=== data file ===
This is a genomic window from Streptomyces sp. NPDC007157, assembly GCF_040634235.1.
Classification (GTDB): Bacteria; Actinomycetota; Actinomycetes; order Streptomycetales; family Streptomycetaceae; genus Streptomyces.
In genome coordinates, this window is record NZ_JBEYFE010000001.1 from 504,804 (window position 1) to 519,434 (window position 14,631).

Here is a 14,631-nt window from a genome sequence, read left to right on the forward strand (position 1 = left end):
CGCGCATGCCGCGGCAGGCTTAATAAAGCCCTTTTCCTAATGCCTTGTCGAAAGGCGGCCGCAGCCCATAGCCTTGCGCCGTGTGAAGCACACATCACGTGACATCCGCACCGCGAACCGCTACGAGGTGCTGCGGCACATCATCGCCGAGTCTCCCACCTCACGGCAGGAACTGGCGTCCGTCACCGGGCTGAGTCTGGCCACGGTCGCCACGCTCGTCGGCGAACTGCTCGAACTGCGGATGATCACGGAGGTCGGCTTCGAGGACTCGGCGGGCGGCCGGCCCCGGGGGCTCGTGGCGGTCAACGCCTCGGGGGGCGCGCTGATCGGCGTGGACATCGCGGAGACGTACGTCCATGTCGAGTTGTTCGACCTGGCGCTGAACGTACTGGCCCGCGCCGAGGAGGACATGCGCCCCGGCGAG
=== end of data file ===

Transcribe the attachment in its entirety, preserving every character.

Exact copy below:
This is a genomic window from Streptomyces sp. NPDC007157, assembly GCF_040634235.1.
Classification (GTDB): Bacteria; Actinomycetota; Actinomycetes; order Streptomycetales; family Streptomycetaceae; genus Streptomyces.
In genome coordinates, this window is record NZ_JBEYFE010000001.1 from 504,804 (window position 1) to 519,434 (window position 14,631).

Here is a 14,631-nt window from a genome sequence, read left to right on the forward strand (position 1 = left end):
CGCGCATGCCGCGGCAGGCTTAATAAAGCCCTTTTCCTAATGCCTTGTCGAAAGGCGGCCGCAGCCCATAGCCTTGCGCCGTGTGAAGCACACATCACGTGACATCCGCACCGCGAACCGCTACGAGGTGCTGCGGCACATCATCGCCGAGTCTCCCACCTCACGGCAGGAACTGGCGTCCGTCACCGGGCTGAGTCTGGCCACGGTCGCCACGCTCGTCGGCGAACTGCTCGAACTGCGGATGATCACGGAGGTCGGCTTCGAGGACTCGGCGGGCGGCCGGCCCCGGGGGCTCGTGGCGGTCAACGCCTCGGGGGGCGCGCTGATCGGCGTGGACATCGCGGAGACGTACGTCCATGTCGAGTTGTTCGACCTGGCGCTGAACGTACTGGCCCGCGCCGAGGAGGACATGCGCCCCGGCGAG